Gain Visibility: Most businesses know their suppliers well, but know little about their suppliers’ suppliers. It’s critical to gain insight into how your suppliers are getting their product inputs and from where. The location of supplier inputs is critical not only because it allows you to identify if there is likely to be congestion along the transit route, but also because product inputs originating from sanctioned locations (such as China’s Xinjiang region) could result in goods being refused when they arrive in the U.S., creating an even longer delay.
Diversify Sourcing: Supplier relationships take a long time to establish and it may feel overwhelming to seek out a new partner, but putting all your eggs in one basket is risky business in a world in which lockdowns are sporadic and are often initiated with little or no notice. Establishing relationships with alternative suppliers, preferably ones closer to your core market, allows you to hedge your bets while also giving you the ability to reduce time in transit and potentially take advantage of preferential duty rates.
Secure Space: Warehouse space is extremely limited today. In fact, vacancy rates are in the low single digits. While new space is becoming available, it’s being eaten up fast. In Q3 2020, 97.4 million square feet of industrial space was developed but was eaten up almost immediately. At the end of 2020, more than 312 million square feet of warehousing space was being developed but more than one-third of it was pre-leased.
Plan (Way) Ahead: Securing storage space allows you flexibility in planning in advance. In a normal supply chain environment, peak season goods would be shipped to the U.S. in the summer months. In today’s environment, they may need to be shipped immediately after the previous peak season. But without space to store those goods, advanced planning becomes almost impossible.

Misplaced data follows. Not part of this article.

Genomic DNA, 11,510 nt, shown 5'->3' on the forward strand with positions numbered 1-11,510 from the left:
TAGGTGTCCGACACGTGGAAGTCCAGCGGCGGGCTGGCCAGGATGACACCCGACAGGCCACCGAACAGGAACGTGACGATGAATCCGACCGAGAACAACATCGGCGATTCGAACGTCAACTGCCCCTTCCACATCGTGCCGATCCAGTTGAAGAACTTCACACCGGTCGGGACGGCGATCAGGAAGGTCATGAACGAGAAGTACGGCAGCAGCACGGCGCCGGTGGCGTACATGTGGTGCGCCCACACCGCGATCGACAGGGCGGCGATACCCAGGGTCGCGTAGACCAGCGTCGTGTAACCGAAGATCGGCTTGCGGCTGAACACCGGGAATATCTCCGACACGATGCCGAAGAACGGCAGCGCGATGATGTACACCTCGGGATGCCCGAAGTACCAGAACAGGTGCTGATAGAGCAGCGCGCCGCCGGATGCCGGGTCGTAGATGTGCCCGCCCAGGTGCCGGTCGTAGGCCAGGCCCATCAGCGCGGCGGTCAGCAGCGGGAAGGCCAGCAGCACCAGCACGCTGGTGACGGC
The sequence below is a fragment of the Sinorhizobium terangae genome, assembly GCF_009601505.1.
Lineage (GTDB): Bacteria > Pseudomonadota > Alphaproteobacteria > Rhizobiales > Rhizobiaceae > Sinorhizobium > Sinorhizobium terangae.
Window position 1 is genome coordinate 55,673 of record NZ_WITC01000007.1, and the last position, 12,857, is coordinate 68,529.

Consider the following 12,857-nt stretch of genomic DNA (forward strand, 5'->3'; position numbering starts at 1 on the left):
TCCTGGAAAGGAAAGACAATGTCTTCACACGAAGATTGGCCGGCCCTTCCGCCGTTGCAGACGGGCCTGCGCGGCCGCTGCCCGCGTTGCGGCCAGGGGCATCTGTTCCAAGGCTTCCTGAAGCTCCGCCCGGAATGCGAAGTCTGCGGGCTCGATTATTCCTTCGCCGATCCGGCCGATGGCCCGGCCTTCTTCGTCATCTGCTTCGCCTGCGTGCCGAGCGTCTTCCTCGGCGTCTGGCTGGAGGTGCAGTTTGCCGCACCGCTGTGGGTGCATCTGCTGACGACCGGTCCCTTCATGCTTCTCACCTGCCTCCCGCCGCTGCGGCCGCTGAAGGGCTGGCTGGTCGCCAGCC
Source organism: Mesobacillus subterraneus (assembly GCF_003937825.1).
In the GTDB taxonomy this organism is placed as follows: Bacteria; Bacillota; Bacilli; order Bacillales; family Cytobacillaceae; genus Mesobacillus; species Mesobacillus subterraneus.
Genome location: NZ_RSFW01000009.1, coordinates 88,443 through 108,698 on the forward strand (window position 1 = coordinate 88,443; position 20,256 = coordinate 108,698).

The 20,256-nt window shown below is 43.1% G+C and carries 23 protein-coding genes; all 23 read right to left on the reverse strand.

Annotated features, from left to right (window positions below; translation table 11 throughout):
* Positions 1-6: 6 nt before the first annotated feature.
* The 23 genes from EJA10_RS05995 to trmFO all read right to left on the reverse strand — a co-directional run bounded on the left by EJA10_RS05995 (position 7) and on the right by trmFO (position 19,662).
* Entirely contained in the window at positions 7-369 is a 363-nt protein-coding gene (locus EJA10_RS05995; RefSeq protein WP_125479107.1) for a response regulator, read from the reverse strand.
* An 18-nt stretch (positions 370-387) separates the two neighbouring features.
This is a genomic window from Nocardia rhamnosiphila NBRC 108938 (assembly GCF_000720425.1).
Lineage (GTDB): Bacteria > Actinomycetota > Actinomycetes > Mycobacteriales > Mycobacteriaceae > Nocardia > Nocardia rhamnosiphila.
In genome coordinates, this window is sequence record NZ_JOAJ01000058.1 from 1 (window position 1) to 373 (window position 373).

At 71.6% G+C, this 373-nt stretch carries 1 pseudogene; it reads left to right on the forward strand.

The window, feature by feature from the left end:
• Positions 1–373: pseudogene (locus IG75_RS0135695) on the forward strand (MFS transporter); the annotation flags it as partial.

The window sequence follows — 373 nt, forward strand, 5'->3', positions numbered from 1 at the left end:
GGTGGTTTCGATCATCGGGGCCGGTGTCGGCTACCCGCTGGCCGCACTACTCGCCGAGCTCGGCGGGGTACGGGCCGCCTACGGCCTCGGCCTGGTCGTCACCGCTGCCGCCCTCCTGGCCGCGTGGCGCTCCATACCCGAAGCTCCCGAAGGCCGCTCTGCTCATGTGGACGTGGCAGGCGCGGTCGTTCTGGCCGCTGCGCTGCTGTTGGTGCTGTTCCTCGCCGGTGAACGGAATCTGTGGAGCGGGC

Watch the World: Once you know where your suppliers’ suppliers are getting their inputs, keep an eye on COVID case numbers and vaccination rates. Are they at risk of a new wave? Are lockdowns being considered? Even if a lockdown hasn’t occurred, you may want to fall back on an alternative supplier for all or part of your next round of inventory if there’s danger of one occurring as lockdowns can be unexpected.
Find Hidden Cost Savings: Supply chains are often rife with hidden savings – from correcting misclassification of imports, to taking advantage of preferential duty programs (such as Free Trade Agreements), to claiming Duty Drawback for overpayment of duties on now-exempt but previously tariffed goods, to leveraging obscure mechanisms, such as the first-sale rule, to save on duty payments. These can help offset rising freight and warehousing costs, allowing you to maintain your competitiveness against big businesses that have greater capacity to absorb unforeseen costs.
The supply chain disruption caused by the COVID-19 pandemic has forced the closure of thousands of small businesses in the U.S. The survival of those that remain – particularly those reliant on international suppliers – will depend heavily on forethought, planning and a shift from a just-in-time to a just-in-case approach. While it’s impossible to predict the unpredictable, it’s is possible to plan for the worst even while hoping for the best. In today’s environment, the old saying that failing to plan is planning to fail never rang truer.
Jill Hurley is a U.S.-based director of global trade consulting at Livingston International. She brings a wealth of expertise in the development and implementation of import/export compliance programs, compliance audits, export licensing requirements, supply-chain security, the preparation, submission and oversight of penalty mitigation projects and assistance with U.S. trade remedies, such as anti-dumping and countervailing duties, and intellectual property orders.